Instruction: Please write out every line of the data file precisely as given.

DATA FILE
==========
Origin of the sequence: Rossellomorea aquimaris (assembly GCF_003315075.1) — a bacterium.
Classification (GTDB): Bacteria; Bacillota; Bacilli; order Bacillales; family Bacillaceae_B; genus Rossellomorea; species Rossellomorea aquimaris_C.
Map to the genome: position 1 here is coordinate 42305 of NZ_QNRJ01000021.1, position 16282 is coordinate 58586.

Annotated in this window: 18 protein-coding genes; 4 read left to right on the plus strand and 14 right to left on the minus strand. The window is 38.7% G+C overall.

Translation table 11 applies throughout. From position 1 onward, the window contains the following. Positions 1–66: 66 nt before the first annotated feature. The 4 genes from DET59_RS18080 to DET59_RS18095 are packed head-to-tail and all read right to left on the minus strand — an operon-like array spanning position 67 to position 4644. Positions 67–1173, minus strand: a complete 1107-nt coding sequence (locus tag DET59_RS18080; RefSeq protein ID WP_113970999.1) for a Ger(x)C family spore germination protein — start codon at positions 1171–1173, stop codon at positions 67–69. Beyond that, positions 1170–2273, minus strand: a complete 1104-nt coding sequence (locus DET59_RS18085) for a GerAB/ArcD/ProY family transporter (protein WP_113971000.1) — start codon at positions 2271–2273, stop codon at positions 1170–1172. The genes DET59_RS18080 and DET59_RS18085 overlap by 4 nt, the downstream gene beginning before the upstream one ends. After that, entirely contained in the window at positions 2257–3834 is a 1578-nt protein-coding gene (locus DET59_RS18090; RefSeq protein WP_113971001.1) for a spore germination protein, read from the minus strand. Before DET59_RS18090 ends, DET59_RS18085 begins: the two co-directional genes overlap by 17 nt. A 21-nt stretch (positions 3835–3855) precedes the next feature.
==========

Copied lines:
Origin of the sequence: Rossellomorea aquimaris (assembly GCF_003315075.1) — a bacterium.
Classification (GTDB): Bacteria; Bacillota; Bacilli; order Bacillales; family Bacillaceae_B; genus Rossellomorea; species Rossellomorea aquimaris_C.
Map to the genome: position 1 here is coordinate 42305 of NZ_QNRJ01000021.1, position 16282 is coordinate 58586.

Annotated in this window: 18 protein-coding genes; 4 read left to right on the plus strand and 14 right to left on the minus strand. The window is 38.7% G+C overall.

Translation table 11 applies throughout. From position 1 onward, the window contains the following. Positions 1–66: 66 nt before the first annotated feature. The 4 genes from DET59_RS18080 to DET59_RS18095 are packed head-to-tail and all read right to left on the minus strand — an operon-like array spanning position 67 to position 4644. Positions 67–1173, minus strand: a complete 1107-nt coding sequence (locus tag DET59_RS18080; RefSeq protein ID WP_113970999.1) for a Ger(x)C family spore germination protein — start codon at positions 1171–1173, stop codon at positions 67–69. Beyond that, positions 1170–2273, minus strand: a complete 1104-nt coding sequence (locus DET59_RS18085) for a GerAB/ArcD/ProY family transporter (protein WP_113971000.1) — start codon at positions 2271–2273, stop codon at positions 1170–1172. The genes DET59_RS18080 and DET59_RS18085 overlap by 4 nt, the downstream gene beginning before the upstream one ends. After that, entirely contained in the window at positions 2257–3834 is a 1578-nt protein-coding gene (locus DET59_RS18090; RefSeq protein WP_113971001.1) for a spore germination protein, read from the minus strand. Before DET59_RS18090 ends, DET59_RS18085 begins: the two co-directional genes overlap by 17 nt. A 21-nt stretch (positions 3835–3855) precedes the next feature.